How to encourage more communication:
- Build cross-functional teams: The entire organization needs to communicate when you have cross-functional teams. Companies like Apple already do this. Leaders regularly check in on different teams, and every team knows what others are doing.
- Establish prime times for communicating: Set specific periods when communication will happen. This might occur during meetings, one-on-one interviews, or other functions. When people know ideal times to communicate, they’ll feel more comfortable doing it.
- Select consistent communication methods: Everyone should use the same platforms for communicating. Select a messaging platform all team members can use. If different teams use different platforms, narrow things down to one choice.
- Provide helpful feedback: When people communicate with you, let them know you heard and understand them. With valuable feedback, they’ll feel encouraged to continue opening up to you and others.
- Show recognition and appreciation: At the same time, recognize when others communicate well and praise them for it. Creating a positive feedback loop sets an example for others to follow.
4. Demonstrate and Teach Team-Oriented Leadership
As a leader, it’s a major responsibility on your shoulders to practice the behavior you want others to follow.Himanshu Bhatia
If you don’t emphasize a team-first culture, you can’t expect others to hold a team-first attitude. You need to set the tone and prioritize putting the team first at all times. Set a workplace standard that everyone should push a team-oriented mentality.
One way to demonstrate this is to practice servant leadership. Look at your team members not just as your coworkers but as human beings you can serve. Take the time to listen to their needs and help them in personal ways. Show them firsthand what selfless service looks like. Then they’ll be open to learning from you.
How to teach team-oriented leadership:
- Train regularly: Provide leadership training opportunities regularly. Start with a team orientation, then hold classes at least once a month to teach a principle of leadership focused on teamwork.
- Talk about teams weekly: Hold weekly meetings as well where for at least five minutes you talk about the importance of teams and discuss how all teams are getting along.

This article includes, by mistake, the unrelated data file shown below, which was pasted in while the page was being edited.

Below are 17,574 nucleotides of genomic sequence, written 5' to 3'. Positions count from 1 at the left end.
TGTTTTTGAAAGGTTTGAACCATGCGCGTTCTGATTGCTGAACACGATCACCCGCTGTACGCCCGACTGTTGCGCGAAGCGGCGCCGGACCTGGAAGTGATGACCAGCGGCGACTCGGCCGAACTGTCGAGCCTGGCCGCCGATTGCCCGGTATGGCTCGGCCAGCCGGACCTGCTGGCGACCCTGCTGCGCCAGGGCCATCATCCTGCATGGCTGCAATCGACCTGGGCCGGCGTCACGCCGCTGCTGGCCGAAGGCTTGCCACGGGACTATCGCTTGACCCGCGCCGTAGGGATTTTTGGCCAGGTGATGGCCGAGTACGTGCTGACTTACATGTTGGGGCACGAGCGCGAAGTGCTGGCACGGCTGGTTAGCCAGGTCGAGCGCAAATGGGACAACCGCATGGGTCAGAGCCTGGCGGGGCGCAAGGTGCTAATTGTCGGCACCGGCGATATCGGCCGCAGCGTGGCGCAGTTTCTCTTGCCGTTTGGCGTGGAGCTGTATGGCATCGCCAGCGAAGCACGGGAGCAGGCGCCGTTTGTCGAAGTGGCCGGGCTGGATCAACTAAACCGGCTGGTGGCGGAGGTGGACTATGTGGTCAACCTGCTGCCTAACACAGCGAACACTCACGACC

- Run a leadership book club: There are hundreds of books about leadership. Have a monthly book club where everyone reads the same book that you can then discuss as a team. Check out this list of leadership books or select one of the books from Michael Hyatt.
- Provide mentorship: For a more personal approach, you can become a mentor to a coworker. Meet with the individual weekly to discuss team-related goals and how they can improve as a team-oriented leader.
5. Advocate for Diversity and Inclusion
I’ve always said: smart teams will do amazing things, but truly diverse teams will do impossible things.Claudia Brind-Woody
More diversity means better performance and more success for teams. According to a McKinsey report, more diverse companies were 35 percent more likely to perform better than their average industry performance levels. But it’s not enough to simply have a diverse team—they need to feel comfortable and included.
Advocating for diversity also encapsulates the need to step out of the “me” mentality and into the “we” mindset. Leaders should create a sustainable environment where people of different backgrounds feel like they belong. While steps like diversity training can help, it must start with a willingness by leadership to adopt the belief that our differences can help us come together.
How to ensure teams are diverse:
- Look at all parts of diversity: When people think of diversity, they likely first think of gender, race, and ethnicity. While these are important, don’t overlook other aspects such as age and socio-economic background. A truly diverse team should include all of these differences as well.